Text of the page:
The impression left on me by the Endive Tatin with Goat Cheese at L’Epi Dupin in Paris was so great that I got Brian a book for Christmas with the recipe (The Bistros, Brasseries, and Wine Bars of Paris: Everyday Recipes from the Real Paris). We bought the best ingredients we could find at Whole Foods, a bottle of Cote du Rhone and got started.It looked a bit daunting, but Brian’s a willing and tanlented home chef, so for our New Year’s Eve meal, we set about making the dish. First mistake – because this was a starter when we had it in Paris we decided to make it a starter here, as well, and for our second course a dish out of Charlie Trotter Cooks at Home – Butternut Squash Ravioli with Brown Butter Citrus Vinaigrette. Too much to attempt all at one time, even here in our early “we’re cooking with gas, wheeeeee!’ phase.The endive went well enough despite never having prepared it before. Peel off the icky outside bits, separate the leaves and boil, boil, boil.It started getting tricky with the crust. Instead of a nice smooth circle it ended up several clumps barely hanging on to one another.
The construction of this dish is meant to be a play on tarte tatin, an upside down apple pie. The crust goes on top for baking and then is flipped for presentation.
OK, we thought, it goeson bottom so no big deal if it’s not actually what you’d call something resembling a crust. We never claimed to be a pastry chef.
We read the instructions for making caramel. Simple enough. Cook butter and sugar till creamy. First it will harden and separate, then come back together said the book. No indication of how long this might take though. We stirred and stirred and finally noticed it separating. It stayed like a long long time, getting browner and browner, then finally began thickening. Atthis point it was a deep dark brown. We decided totaste it. A burnt thumb and tongue confirmed it was caramel, albeit burnt.
It became tricky here. We have only one round mold so only one caramel base could be poured and set at a time. I had to keep the remained pourable by stirringit over the simmer burner (burning it even more in the process).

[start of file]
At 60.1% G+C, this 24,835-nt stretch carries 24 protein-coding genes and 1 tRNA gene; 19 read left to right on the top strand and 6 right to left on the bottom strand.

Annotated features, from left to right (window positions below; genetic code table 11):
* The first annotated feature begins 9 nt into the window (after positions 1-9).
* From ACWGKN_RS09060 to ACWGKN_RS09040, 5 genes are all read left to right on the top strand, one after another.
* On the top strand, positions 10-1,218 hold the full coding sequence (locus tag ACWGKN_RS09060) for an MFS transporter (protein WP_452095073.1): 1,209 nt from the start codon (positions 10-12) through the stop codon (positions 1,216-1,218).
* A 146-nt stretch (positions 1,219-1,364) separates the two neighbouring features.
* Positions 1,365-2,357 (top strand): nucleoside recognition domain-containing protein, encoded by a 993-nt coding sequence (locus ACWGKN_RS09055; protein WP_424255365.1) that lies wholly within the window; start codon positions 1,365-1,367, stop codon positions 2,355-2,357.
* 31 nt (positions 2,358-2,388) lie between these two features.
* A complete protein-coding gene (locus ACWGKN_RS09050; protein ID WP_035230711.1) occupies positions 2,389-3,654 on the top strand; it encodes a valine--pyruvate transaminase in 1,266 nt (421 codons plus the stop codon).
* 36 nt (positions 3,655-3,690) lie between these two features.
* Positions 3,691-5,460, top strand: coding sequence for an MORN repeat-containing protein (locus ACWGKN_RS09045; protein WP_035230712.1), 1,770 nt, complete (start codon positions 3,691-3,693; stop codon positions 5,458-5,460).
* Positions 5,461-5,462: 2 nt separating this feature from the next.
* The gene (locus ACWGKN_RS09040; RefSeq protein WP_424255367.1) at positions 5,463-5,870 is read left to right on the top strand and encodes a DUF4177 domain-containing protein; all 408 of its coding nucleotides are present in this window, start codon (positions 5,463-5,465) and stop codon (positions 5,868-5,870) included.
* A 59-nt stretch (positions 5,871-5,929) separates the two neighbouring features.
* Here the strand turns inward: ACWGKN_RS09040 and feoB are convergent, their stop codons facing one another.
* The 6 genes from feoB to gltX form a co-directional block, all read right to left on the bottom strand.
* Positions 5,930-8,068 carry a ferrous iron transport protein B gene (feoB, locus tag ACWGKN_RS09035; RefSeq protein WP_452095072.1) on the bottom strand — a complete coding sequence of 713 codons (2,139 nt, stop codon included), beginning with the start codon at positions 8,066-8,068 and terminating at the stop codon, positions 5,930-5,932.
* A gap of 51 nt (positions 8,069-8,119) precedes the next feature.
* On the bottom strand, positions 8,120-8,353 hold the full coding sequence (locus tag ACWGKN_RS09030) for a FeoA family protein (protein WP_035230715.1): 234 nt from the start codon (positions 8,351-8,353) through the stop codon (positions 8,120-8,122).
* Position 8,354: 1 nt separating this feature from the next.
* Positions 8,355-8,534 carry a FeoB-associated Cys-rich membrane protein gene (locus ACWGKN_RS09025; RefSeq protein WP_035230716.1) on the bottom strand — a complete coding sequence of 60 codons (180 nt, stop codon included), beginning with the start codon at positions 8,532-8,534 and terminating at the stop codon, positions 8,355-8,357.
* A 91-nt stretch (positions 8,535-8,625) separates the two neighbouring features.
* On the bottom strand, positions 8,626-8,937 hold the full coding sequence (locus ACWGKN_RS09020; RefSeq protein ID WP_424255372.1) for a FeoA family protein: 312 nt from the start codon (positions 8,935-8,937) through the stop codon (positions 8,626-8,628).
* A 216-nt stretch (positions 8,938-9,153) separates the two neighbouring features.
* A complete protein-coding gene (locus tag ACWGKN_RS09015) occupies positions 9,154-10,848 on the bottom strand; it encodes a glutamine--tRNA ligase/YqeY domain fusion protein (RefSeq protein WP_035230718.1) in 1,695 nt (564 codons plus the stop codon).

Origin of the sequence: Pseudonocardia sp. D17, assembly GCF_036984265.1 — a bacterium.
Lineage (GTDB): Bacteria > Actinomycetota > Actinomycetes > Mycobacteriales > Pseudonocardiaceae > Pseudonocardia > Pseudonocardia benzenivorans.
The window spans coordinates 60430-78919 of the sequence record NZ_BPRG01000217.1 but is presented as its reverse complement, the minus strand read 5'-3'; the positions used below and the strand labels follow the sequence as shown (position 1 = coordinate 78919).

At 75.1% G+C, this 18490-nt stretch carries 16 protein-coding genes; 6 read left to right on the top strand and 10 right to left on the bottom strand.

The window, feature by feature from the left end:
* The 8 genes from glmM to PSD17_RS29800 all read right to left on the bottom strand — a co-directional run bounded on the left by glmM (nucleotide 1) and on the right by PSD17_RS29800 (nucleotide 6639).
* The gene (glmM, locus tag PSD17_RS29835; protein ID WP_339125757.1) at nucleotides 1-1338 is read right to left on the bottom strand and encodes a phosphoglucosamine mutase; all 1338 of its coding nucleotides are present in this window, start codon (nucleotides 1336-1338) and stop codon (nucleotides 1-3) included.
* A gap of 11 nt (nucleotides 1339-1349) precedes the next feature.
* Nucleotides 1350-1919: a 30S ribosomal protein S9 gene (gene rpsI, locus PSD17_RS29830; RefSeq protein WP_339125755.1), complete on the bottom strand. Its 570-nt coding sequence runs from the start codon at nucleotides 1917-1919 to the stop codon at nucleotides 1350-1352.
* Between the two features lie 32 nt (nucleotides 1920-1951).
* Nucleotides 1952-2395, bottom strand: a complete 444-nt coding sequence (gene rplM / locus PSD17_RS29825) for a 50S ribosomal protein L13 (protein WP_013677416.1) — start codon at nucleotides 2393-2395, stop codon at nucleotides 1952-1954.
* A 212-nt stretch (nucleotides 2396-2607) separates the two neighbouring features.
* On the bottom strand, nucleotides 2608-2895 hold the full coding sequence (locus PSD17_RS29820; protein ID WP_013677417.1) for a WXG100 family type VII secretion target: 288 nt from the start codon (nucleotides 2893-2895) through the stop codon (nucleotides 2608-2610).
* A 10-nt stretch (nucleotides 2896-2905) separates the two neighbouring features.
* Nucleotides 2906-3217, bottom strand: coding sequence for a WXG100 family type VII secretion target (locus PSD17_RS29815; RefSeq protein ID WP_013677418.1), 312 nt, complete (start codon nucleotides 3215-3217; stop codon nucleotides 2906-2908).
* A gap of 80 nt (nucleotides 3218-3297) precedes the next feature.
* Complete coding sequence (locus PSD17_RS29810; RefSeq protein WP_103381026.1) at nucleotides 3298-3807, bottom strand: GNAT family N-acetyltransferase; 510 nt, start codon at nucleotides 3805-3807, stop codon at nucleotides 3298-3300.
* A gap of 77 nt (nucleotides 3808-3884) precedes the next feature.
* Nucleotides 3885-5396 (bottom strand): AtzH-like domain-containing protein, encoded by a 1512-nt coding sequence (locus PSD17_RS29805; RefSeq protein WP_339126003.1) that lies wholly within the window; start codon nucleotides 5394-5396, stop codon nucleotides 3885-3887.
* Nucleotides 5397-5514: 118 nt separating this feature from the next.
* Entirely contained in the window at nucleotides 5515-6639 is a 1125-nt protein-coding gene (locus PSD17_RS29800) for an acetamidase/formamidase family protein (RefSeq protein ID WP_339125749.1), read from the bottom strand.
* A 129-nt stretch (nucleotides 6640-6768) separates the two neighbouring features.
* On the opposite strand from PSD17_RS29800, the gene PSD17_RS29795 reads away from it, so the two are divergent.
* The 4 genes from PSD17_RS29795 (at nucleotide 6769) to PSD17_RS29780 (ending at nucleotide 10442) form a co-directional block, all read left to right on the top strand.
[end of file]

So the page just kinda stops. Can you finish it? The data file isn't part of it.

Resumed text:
OK, so caramel first, then layer the endive, then crumble the goat cheese (at least we didn’t mess that up) and top with the sad little crust. Into the oven for 20 minutes at 350. The one in the mold did so-so. The one without? Well, we’ll not use that pie tin any more, as the caramel that spread all over is enameled on.
While simultaneously boiling the butternut squah raviolio, makingthe vinaigrette for the ravioli and wilting spinach for the ravioli, we somehow bombed on the honey sauce for the tatin. Honey, corinader, dijon, red wine and water are meant to come just to a boilthen simmer for five minutes, then whisk in olive oil. It somehow ended up a thin watery stream, not the thick oozy rich sauce on my plate in Paris. It was a mistake to ladle it over my tatin, for it resulted in a soggy crust.
The dinner was edible, just – the butternut squash with freshly ground cinammon and nutmeg was lovely, though the wonton raviolis seemed to be too much ravioli, not enough filling. The tatins – Brian’s was hopelessly deconstructed. He managed to pock out some of the goat cheese. Mine was slightly better though I couldn’t manage the soggy crust.
I’m left with an ever greater appreciation for the skill of the kitchens in the places we travel to. The tatin was just *one* course of three we ate that night. How the chefs and cooks manage what they do is nothing short of magitc. We were cooking for just the two of us. They do this all night for a packed house, consistently turning out food so dreamy that a couple Americans weeks later and thousands of miles away would subject themselves to this rather humiliating exercise in an attempt to replicate it.
I just need to go back to Paris.